The injustice of the case made it a cause célèbre and the American and British Left (The International Labour Defence) persuaded her to undertake a European tour to appeal for her sons’ lives. This was an astonishing undertaking on many levels. The journey itself was long and her schedule was relentless. Ada Wright, known as Mother Wright, was a poorly educated Southern black woman who had not been politically active. Nonetheless, she undertook the fervent campaign for the love of her two boys. I have often wondered about the realities of her very foreign experience—did comrades’ hospitality give her food, rest and laundry? As far as I can gather, much of the minutiae of receipts and records of this very human part of her journey are lost.
We do have, however, brief newspaper accounts of Mother Wright’s visit to Glasgow. On July 5, 1932, the Glasgow Herald reported that Wright arrived by train at the city’s Queen Street Station on July 4, where she was met by a large number of unemployed men. She proceeded to Springburn at the head of that procession accompanied by the flute band that included my father. On the evening of July 4, she addressed three well-attended open air meetings at Springburn, Gorbals, and Bridgetown, all neighbourhoods in the city. At each of these meetings resolutions were passed urging the release of her boys, Roy and Andy. According to this newspaper account Wright remained in the city for fewer than 24 hours. She left on July 5 for Manchester.
The Daily Worker on July 7, 1932, published The Bulletin photo and described her arrival in Manchester. According to the article, Wright was given “the same splendid reception” that greeted her in Glasgow. She was met at the Manchester station by workers with banners and posters which read “Stop the Legal Lynching,” she was introduced by local labour leader, Len Wincott. Later that evening she spoke to an overflow audience at All Saints Hall and then to another group at the gates of Alexander Park. The Daily Worker noted that a collection was taken for the Scottsboro Boys’ legal fees and the International Labour Defence, the group sponsoring Wright’s trip, recruited new members because of her speeches.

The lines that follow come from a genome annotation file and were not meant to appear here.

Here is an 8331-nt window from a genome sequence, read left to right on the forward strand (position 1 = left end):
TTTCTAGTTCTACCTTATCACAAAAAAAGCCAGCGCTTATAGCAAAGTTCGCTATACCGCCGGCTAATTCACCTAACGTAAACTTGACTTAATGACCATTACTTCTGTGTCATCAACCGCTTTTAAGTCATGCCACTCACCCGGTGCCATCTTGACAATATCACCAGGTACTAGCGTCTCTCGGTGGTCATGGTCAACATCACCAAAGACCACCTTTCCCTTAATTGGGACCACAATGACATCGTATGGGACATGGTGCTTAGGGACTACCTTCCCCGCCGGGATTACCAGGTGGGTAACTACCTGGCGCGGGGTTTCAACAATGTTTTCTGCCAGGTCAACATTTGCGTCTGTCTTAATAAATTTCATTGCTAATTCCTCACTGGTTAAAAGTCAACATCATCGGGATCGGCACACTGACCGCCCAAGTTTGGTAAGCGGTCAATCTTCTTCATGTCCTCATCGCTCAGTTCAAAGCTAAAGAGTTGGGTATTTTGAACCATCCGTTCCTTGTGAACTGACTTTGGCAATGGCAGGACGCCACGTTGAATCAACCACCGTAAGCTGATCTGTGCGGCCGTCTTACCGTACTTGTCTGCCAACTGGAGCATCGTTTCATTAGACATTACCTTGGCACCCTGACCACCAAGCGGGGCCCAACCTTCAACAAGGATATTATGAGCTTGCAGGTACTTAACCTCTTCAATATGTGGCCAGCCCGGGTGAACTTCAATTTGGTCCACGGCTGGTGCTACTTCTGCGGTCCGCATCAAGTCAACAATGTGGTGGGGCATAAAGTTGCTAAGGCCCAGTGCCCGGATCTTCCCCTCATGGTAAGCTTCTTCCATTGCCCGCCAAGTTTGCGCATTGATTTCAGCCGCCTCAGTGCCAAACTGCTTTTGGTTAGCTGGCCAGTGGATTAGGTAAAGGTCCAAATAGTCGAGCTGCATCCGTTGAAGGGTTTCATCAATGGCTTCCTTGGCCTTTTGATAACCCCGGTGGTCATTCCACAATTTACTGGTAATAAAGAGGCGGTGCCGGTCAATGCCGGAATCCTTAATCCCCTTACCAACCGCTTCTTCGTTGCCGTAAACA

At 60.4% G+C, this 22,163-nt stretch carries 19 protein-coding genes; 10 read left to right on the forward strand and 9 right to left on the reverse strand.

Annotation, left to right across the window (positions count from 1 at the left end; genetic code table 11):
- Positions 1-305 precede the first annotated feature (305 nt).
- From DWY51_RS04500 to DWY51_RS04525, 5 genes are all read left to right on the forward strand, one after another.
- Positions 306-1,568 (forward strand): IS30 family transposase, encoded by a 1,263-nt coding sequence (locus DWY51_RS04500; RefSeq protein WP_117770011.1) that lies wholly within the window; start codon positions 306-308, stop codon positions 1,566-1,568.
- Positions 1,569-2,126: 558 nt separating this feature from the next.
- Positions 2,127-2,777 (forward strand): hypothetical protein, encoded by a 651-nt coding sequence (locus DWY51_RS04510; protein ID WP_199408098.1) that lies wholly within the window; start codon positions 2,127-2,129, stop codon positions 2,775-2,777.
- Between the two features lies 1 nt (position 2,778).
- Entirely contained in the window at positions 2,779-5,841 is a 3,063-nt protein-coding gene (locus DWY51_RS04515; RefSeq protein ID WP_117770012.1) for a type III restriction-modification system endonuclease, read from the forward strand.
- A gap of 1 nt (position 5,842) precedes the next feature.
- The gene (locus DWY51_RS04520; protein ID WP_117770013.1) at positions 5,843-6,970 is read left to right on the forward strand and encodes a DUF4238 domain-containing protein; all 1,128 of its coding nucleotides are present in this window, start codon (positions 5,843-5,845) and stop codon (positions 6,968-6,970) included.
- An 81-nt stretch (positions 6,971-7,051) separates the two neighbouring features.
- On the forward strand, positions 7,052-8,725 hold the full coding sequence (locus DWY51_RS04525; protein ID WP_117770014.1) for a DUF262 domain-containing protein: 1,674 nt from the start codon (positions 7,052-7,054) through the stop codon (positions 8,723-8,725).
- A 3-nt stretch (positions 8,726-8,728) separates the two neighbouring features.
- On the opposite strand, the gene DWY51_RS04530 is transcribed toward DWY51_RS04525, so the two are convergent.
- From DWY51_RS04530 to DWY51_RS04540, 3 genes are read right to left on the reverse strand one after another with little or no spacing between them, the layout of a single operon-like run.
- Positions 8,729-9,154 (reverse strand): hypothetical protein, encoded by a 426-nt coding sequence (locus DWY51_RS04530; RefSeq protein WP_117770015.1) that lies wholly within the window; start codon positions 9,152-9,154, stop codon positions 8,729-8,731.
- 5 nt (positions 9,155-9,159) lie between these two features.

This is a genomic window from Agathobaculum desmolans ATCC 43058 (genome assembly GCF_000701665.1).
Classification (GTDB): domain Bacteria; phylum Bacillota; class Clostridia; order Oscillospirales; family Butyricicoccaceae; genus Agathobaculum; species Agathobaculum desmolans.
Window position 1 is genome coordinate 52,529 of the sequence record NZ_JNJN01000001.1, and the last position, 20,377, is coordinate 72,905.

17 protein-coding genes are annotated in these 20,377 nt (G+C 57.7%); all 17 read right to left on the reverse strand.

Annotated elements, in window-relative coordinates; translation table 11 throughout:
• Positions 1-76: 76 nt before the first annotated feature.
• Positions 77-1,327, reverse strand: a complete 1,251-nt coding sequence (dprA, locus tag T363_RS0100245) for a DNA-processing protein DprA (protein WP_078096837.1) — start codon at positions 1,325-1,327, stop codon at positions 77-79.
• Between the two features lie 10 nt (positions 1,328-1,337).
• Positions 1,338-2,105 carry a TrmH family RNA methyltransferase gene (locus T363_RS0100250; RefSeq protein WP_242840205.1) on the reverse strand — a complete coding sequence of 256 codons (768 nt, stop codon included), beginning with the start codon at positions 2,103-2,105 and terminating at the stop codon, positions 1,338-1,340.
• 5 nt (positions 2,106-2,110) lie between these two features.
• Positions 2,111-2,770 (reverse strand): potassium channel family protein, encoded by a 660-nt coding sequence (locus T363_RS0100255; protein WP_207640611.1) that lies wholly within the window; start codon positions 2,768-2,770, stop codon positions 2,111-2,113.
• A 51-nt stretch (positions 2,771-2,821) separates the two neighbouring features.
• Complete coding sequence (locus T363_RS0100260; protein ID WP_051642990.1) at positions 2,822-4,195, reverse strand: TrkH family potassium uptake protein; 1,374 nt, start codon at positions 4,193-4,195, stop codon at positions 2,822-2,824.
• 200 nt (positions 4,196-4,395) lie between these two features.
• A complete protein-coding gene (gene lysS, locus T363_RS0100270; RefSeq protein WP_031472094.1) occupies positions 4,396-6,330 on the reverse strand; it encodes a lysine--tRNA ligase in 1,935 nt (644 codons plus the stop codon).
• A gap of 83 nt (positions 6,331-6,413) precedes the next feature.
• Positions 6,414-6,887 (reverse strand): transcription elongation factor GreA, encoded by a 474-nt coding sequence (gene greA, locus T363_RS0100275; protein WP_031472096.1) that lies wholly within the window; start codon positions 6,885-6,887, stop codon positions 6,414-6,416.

Wright was scheduled to speak in Dublin, Ireland after her Manchester visit but she never arrived in the city. She was banned from the country by Irish Prime Minister Eamon de Valera. She had been welcomed in Scotland, visiting Kirkcaldy and Lockerbie as well as Glasgow while in Scotland during her 10 day stay in Britain.
All this was done by a 42-year-old widow who had been a domestic servant in her home town of Chattanooga, and who travelled little in the United States, much less undertaking a voyage abroad, and who had no real experience in public speaking. The campaign was a success in as much as the Scottsboro Boys were spared execution but Ada’s youngest son, Roy, served 6 years in prison and Andy was not released until 1950.
My two year quest to find the identity of Ada Wright is a miniscule part of a much bigger and highly significant, if not entirely happy, story. In doing so, I hope to shine a small light into a corner of working class history. This is the story of one mother’s brave and determined fight against injustice and her willingness to put herself on an international public stage to speak on their behalf with no language other than her own native Tennessee dialect in foreign countries. It is also a story linked to wider and bigger political and racial issues in the decade leading up to World War II. I find it touching that a poor woman from a railway town in Tennessee was so warmly welcomed by the poor people in a railway town in Scotland—Springburn, Glasgow.
My father had 46 years of service with the Railway at St. Rollox Works, Springburn, Glasgow. Like many others during the Depression, he was made redundant on March 1931, the same month that the Scottsboro boys were arrested. Like most other ordinary folk, his history was not recorded. He was not a major player on life’s stage, but at age 24 he witnessed a significant piece of history. He and the rest of the band played a tune, silent to us now, for the arrival of Ada Wright in Glasgow. Ada was an ordinary working woman in Alabama but with her purposeful feet planted firmly on a Glasgow Street, she was a strong presence that day in the summer of 1932. She should not be forgotten.
*A longer version of this article appeared in History Scotland, Vol. 11 (July/August 2011), p. 50. This article has been displayed at the Scottsboro Museum in Alabama.